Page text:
Dermot Bannon's bright ideas
Published 20/12/2015 | 02:30
The architect and TV star answers your home improvement questions.
How can I bring light into the sitting room?
I have recently bought a 1930s two-storey, mid-terrace house in Dublin. There is a kitchen extension right across the back of the house, which is north facing, and a small room at the front, both of which get plenty of light.
my main concern is...
...the sitting room in the centre, which runs the width of the house. It's very dark and, as a result, uninviting. The previous owners installed double doors from the sitting room to both of the rooms that border it. When these are opened it helps with the light but also decreases the space in the sitting room significantly. What could I do to brighten up this dark room and get more light into the house?
Leslie, Whitehall, Dublin
Thank you very much for your letter and congratulations on your new home. From the photographs I can see that you are struggling to lay out the house and put any kind of order onto it. The front room, while it may be bright, is small, and looks like it could be tight as a family living space. The middle room is completely land-locked by the two rooms either side of it and with the two doors open it really becomes a large glorified corridor between the front and the back of the house. The kitchen dining space to the rear looks to function well but as it's north-facing, it is dull with no direct sunlight.
I am assuming, as you have said that the house is mid-terrace, that there is no way to get any further light in through the sides of the house as it is hemmed in on either side.
The architectural problem you are having with your new home is one of the most common I come across in Ireland. For a long time in this country when we were stuck for space the first port of call was the local builder. Good at his job as he may be, he is not a designer, so the simple solution to the space problem was to stick some type of lean-to extension at the rear of the house and simply knock through a door to it. Problem solved! Well no, not really. Best case scenario, it gave you a slightly better space but in most instances it just pushed the problem you had in the first place further out the back into the garden and in most cases destroying the space that was left behind. This, like in so many other cases, is what has happened in your home.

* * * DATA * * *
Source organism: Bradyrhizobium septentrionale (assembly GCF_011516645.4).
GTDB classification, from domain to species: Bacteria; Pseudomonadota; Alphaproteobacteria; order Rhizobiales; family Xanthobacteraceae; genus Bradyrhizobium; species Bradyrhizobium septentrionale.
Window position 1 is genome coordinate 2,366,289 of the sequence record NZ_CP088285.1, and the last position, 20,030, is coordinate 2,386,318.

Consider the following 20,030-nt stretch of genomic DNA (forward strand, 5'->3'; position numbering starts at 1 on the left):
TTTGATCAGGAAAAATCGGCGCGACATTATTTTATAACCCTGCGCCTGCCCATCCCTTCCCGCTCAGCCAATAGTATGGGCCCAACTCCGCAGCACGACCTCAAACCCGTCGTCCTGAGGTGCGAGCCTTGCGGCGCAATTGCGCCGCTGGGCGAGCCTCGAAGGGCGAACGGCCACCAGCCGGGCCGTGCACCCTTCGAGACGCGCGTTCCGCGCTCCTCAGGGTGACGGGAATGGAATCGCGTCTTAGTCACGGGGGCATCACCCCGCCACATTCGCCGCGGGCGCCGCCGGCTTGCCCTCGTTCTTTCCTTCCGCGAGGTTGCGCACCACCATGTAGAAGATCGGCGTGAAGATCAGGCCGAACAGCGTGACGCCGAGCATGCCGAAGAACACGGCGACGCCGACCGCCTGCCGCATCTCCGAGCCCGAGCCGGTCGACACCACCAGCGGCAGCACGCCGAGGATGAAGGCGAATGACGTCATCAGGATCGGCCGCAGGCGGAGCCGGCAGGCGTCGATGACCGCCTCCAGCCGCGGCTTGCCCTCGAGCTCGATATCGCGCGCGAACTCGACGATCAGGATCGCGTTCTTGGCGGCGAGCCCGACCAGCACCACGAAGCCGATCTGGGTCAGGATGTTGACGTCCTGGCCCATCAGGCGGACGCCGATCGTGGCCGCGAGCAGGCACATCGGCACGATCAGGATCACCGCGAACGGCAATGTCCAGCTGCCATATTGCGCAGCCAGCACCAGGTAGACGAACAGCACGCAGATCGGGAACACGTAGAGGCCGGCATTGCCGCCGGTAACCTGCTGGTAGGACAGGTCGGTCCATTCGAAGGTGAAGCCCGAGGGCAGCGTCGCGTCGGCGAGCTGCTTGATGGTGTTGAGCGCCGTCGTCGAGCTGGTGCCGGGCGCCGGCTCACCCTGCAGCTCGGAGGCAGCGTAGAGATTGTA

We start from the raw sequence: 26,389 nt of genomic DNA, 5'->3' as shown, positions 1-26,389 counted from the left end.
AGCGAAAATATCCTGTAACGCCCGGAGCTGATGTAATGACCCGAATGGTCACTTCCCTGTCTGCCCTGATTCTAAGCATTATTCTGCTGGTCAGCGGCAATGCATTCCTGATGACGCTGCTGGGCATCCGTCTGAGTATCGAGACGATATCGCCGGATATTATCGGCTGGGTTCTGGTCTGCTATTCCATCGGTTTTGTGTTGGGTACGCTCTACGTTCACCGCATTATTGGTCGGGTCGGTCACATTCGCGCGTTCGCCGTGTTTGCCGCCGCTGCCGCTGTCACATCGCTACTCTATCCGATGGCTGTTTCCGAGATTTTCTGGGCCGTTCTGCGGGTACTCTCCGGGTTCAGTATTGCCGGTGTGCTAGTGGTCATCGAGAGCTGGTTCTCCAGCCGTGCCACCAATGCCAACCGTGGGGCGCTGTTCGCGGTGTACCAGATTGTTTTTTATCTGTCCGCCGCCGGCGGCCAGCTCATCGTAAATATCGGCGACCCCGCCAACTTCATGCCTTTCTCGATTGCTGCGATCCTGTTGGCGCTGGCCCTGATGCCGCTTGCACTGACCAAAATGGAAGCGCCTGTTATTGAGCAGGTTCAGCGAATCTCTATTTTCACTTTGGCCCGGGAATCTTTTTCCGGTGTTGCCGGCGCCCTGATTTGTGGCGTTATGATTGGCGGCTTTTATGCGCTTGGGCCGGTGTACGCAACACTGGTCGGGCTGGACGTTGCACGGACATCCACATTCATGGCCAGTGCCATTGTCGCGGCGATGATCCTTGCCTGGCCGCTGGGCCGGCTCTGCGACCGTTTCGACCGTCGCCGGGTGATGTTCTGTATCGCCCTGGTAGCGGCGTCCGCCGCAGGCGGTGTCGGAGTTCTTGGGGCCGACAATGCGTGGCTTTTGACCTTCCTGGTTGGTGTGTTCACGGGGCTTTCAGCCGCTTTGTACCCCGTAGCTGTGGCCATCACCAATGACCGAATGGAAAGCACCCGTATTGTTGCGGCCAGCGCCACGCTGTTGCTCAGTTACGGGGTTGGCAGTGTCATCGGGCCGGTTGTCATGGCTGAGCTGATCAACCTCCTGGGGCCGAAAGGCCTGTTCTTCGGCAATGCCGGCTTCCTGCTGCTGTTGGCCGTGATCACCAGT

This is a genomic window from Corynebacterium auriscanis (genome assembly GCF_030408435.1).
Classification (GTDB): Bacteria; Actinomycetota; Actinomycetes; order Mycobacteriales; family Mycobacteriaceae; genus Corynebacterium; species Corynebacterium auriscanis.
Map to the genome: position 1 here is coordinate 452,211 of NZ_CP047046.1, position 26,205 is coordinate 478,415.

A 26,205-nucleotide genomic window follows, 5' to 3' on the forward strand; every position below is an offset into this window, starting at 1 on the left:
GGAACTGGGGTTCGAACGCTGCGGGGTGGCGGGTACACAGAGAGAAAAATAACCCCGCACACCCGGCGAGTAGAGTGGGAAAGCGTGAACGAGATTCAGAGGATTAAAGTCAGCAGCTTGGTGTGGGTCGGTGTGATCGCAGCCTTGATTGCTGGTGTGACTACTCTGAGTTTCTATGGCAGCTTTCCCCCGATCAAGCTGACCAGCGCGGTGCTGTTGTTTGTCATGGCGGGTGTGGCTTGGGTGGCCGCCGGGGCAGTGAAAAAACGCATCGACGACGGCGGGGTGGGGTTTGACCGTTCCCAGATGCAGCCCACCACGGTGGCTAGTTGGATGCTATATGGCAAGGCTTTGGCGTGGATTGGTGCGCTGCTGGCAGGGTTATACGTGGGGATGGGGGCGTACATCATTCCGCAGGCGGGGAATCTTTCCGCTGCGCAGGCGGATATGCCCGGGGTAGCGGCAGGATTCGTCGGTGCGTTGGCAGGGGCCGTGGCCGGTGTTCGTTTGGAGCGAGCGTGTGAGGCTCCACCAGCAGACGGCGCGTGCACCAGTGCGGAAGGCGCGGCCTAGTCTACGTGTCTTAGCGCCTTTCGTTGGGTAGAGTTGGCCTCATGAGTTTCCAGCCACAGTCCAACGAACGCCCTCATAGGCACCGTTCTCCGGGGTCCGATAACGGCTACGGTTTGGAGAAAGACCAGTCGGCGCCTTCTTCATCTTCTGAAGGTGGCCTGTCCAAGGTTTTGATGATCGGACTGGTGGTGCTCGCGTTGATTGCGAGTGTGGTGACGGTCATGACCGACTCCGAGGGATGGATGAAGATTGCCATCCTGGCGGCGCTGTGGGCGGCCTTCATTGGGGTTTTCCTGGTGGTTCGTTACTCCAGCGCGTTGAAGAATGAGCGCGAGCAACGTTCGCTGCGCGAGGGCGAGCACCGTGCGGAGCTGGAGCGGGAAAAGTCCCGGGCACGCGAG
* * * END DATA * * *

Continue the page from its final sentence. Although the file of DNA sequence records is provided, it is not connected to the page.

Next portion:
The original kitchen and dining room in your home would have been in what's now that awkward middle sitting room, probably in a layout not dissimilar to what it is at the moment, the same length, and from the photographs it looks virtually the same width. All that financial investment in the extension moved the kitchen out a bit but left a room behind that is virtually useless and to my mind has actually made the layout of the house worse. The entire ground floor would feel and function far better without the extension. It's a huge mistake people make, extending a house without really considering what happens to the room it connects onto, the room left behind.